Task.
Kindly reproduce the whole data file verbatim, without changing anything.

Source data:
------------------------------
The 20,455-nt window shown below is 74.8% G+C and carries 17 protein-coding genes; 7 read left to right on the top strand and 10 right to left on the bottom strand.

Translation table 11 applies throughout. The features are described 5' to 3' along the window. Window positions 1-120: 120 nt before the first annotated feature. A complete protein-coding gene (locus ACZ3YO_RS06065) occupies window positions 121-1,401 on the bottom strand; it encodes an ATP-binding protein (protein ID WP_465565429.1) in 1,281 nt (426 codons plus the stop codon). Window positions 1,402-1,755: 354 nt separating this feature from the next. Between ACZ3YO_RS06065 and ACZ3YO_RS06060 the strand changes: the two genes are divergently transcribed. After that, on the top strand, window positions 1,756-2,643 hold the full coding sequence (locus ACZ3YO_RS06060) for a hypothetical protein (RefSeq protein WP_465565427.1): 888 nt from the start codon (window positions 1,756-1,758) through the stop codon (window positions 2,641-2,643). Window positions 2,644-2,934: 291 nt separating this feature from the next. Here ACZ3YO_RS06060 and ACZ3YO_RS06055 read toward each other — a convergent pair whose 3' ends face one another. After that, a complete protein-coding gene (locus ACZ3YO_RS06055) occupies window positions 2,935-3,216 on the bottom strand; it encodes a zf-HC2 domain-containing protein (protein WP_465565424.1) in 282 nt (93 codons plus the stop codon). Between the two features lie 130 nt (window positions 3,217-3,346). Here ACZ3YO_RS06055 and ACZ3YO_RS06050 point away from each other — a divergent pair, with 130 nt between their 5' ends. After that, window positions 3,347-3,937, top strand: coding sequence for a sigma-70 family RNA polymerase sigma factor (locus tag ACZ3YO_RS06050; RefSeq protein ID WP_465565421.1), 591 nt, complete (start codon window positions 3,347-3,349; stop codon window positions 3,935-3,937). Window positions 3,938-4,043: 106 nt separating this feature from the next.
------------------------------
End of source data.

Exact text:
The 20,455-nt window shown below is 74.8% G+C and carries 17 protein-coding genes; 7 read left to right on the top strand and 10 right to left on the bottom strand.

Translation table 11 applies throughout. The features are described 5' to 3' along the window. Window positions 1-120: 120 nt before the first annotated feature. A complete protein-coding gene (locus ACZ3YO_RS06065) occupies window positions 121-1,401 on the bottom strand; it encodes an ATP-binding protein (protein ID WP_465565429.1) in 1,281 nt (426 codons plus the stop codon). Window positions 1,402-1,755: 354 nt separating this feature from the next. Between ACZ3YO_RS06065 and ACZ3YO_RS06060 the strand changes: the two genes are divergently transcribed. After that, on the top strand, window positions 1,756-2,643 hold the full coding sequence (locus ACZ3YO_RS06060) for a hypothetical protein (RefSeq protein WP_465565427.1): 888 nt from the start codon (window positions 1,756-1,758) through the stop codon (window positions 2,641-2,643). Window positions 2,644-2,934: 291 nt separating this feature from the next. Here ACZ3YO_RS06060 and ACZ3YO_RS06055 read toward each other — a convergent pair whose 3' ends face one another. After that, a complete protein-coding gene (locus ACZ3YO_RS06055) occupies window positions 2,935-3,216 on the bottom strand; it encodes a zf-HC2 domain-containing protein (protein WP_465565424.1) in 282 nt (93 codons plus the stop codon). Between the two features lie 130 nt (window positions 3,217-3,346). Here ACZ3YO_RS06055 and ACZ3YO_RS06050 point away from each other — a divergent pair, with 130 nt between their 5' ends. After that, window positions 3,347-3,937, top strand: coding sequence for a sigma-70 family RNA polymerase sigma factor (locus tag ACZ3YO_RS06050; RefSeq protein ID WP_465565421.1), 591 nt, complete (start codon window positions 3,347-3,349; stop codon window positions 3,935-3,937). Window positions 3,938-4,043: 106 nt separating this feature from the next.